Brethren, if a manbe overtaken in a fault, ye which are spiritual, restore such an one in the spirit of meekness; considering thyself, lest thou also be tempted. Bear ye one another's burdens, and so fulfil the law of Christ. (Galatians 6:1-2)
Paul writes in Galatians 6 of all too familiar occurrence in the church—a member being overtaken, tripped up, or fallen into sin. It is common because the church is not full of perfectly sanctified saints, but rather saints growing in sanctification, battling the flesh with the Spirit of God and the Word of God. So how should the body of Christ respond to one of its fellow members being in sin? Paul provides that answer.
It begins with those who are spiritual—those actively walking in the Spirit (Gal. 5:16-25). Those that walk in obedience to the Spirit of God, by obeying the Word of God. A pastor once said that “Spirituality is an absolute. You either are spiritual or carnal depending on whether you are obedient or disobedient, whether you are God-centered, Christ-centered, Spirit-centered or self-centered.” It all begins with the spiritual reaching out in meekness and grace with the desire for restoration for the erring member.
Secondly, though, Paul calls every member to true love by bearing the burdens of each other. These are the heavy loads of ever trying temptations that left unchecked lead to patterns of sin. Each of us has our “weak” temptations that we have strong resistance to, but there are other temptations that we have great susceptibility to—burdens. At times, these oppressive temptations responded to in doubt lead to habitual sin—burdens. In bearing these spiritual burdens of one another in the church, Paul states that we fulfill the law of Christ—to love one another as Christ loves us (John 13:34; James 2:8).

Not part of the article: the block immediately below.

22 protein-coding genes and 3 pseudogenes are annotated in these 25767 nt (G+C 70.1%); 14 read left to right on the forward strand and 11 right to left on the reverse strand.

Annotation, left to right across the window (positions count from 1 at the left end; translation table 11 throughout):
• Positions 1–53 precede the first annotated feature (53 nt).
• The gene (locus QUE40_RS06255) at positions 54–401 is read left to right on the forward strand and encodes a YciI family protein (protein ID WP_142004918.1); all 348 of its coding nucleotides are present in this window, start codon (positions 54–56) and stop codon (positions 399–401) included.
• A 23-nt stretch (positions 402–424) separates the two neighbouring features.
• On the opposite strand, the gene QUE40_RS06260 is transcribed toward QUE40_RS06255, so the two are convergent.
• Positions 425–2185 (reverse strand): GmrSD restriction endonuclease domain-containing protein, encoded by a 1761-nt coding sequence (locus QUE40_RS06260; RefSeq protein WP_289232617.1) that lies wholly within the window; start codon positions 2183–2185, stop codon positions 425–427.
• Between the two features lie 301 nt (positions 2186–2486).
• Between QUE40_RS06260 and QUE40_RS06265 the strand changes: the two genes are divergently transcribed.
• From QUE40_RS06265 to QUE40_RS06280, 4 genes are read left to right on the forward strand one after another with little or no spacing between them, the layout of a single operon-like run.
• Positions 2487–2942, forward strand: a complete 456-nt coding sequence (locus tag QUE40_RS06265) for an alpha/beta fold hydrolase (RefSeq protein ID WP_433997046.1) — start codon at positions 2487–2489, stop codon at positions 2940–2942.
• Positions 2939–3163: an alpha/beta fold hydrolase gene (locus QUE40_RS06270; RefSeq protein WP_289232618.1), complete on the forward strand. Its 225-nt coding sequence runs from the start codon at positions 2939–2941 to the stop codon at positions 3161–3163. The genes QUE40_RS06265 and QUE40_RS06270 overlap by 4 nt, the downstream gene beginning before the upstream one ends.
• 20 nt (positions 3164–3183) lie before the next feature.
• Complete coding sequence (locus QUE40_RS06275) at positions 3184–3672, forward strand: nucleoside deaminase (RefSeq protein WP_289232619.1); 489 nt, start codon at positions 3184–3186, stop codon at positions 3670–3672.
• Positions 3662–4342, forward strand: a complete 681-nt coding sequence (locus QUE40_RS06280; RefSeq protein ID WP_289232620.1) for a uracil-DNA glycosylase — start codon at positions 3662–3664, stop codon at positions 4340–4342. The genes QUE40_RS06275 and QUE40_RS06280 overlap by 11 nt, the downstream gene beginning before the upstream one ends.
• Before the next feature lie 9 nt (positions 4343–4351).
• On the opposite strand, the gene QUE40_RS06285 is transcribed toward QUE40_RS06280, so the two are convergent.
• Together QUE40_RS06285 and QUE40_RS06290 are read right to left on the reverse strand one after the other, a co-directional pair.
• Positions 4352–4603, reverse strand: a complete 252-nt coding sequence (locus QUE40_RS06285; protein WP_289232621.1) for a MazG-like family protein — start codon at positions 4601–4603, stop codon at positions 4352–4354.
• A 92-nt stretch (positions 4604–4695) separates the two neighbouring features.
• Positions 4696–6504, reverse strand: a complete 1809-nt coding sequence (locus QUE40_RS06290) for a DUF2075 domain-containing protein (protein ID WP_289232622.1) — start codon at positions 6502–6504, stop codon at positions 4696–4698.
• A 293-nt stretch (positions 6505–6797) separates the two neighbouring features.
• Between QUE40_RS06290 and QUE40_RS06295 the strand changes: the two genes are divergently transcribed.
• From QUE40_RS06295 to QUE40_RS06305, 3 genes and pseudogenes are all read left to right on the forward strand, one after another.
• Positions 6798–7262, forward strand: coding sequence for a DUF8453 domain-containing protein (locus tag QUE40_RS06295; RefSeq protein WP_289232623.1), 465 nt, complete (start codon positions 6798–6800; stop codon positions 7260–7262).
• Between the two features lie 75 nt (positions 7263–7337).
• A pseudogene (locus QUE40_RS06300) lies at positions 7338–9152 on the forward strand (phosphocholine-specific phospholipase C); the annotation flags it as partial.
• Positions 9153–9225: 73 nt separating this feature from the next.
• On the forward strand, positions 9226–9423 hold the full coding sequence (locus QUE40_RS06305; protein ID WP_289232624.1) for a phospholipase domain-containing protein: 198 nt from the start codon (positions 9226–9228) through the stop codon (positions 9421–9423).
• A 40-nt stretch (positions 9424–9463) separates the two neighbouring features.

So how does that affect me as a member of Faith Baptist Church?
1. If we are to fulfill this responsibility of love, we will have to stick around long enough to bear those burdens. We have to be there not only to restore that member up, not only to restore that person and to bring them back to spirituality, but we have to stay there with accountability, in love, and commitment to sustain the strength they need.
2. That's what the church is. It's not something you attend, but a life you live. Church doesn't fulfill its responsibility when it sits in the pew, sings a few songs, then listens to whoever is in the pulpit. It fulfills its responsibility when it turns and faces itself; the royal law of love. We have to be there for each other. And we must stay there to hold them when the heavy burden comes, in prayer and personal accountability.
- Pastor David